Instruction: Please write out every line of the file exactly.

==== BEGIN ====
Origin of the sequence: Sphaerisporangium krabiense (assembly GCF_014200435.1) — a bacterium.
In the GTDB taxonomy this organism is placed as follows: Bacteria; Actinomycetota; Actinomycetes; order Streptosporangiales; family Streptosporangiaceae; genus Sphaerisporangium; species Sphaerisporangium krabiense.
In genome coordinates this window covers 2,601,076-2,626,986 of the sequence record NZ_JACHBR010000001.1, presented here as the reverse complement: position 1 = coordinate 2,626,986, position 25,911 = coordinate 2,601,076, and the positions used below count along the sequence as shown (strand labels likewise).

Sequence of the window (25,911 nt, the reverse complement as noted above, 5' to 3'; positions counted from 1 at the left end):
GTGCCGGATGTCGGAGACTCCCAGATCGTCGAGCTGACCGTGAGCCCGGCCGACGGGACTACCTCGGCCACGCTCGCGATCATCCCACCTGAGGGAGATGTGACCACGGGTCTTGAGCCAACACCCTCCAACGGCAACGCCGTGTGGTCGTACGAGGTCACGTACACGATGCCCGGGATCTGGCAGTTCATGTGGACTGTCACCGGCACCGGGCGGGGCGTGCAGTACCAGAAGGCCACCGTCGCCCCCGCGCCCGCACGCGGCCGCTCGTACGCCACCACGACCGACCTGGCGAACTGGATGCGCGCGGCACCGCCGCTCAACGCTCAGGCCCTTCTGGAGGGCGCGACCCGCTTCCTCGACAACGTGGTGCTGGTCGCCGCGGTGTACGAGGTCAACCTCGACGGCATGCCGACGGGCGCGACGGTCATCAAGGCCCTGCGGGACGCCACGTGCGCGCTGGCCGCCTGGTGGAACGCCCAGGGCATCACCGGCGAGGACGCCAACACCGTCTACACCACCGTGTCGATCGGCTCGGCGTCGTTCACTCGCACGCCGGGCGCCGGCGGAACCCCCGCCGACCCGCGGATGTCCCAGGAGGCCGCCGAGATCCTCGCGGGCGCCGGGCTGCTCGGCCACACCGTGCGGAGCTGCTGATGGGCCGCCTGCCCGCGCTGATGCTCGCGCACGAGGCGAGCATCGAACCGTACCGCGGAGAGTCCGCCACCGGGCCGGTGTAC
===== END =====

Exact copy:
Origin of the sequence: Sphaerisporangium krabiense (assembly GCF_014200435.1) — a bacterium.
In the GTDB taxonomy this organism is placed as follows: Bacteria; Actinomycetota; Actinomycetes; order Streptosporangiales; family Streptosporangiaceae; genus Sphaerisporangium; species Sphaerisporangium krabiense.
In genome coordinates this window covers 2,601,076-2,626,986 of the sequence record NZ_JACHBR010000001.1, presented here as the reverse complement: position 1 = coordinate 2,626,986, position 25,911 = coordinate 2,601,076, and the positions used below count along the sequence as shown (strand labels likewise).

Sequence of the window (25,911 nt, the reverse complement as noted above, 5' to 3'; positions counted from 1 at the left end):
GTGCCGGATGTCGGAGACTCCCAGATCGTCGAGCTGACCGTGAGCCCGGCCGACGGGACTACCTCGGCCACGCTCGCGATCATCCCACCTGAGGGAGATGTGACCACGGGTCTTGAGCCAACACCCTCCAACGGCAACGCCGTGTGGTCGTACGAGGTCACGTACACGATGCCCGGGATCTGGCAGTTCATGTGGACTGTCACCGGCACCGGGCGGGGCGTGCAGTACCAGAAGGCCACCGTCGCCCCCGCGCCCGCACGCGGCCGCTCGTACGCCACCACGACCGACCTGGCGAACTGGATGCGCGCGGCACCGCCGCTCAACGCTCAGGCCCTTCTGGAGGGCGCGACCCGCTTCCTCGACAACGTGGTGCTGGTCGCCGCGGTGTACGAGGTCAACCTCGACGGCATGCCGACGGGCGCGACGGTCATCAAGGCCCTGCGGGACGCCACGTGCGCGCTGGCCGCCTGGTGGAACGCCCAGGGCATCACCGGCGAGGACGCCAACACCGTCTACACCACCGTGTCGATCGGCTCGGCGTCGTTCACTCGCACGCCGGGCGCCGGCGGAACCCCCGCCGACCCGCGGATGTCCCAGGAGGCCGCCGAGATCCTCGCGGGCGCCGGGCTGCTCGGCCACACCGTGCGGAGCTGCTGATGGGCCGCCTGCCCGCGCTGATGCTCGCGCACGAGGCGAGCATCGAACCGTACCGCGGAGAGTCCGCCACCGGGCCGGTGTAC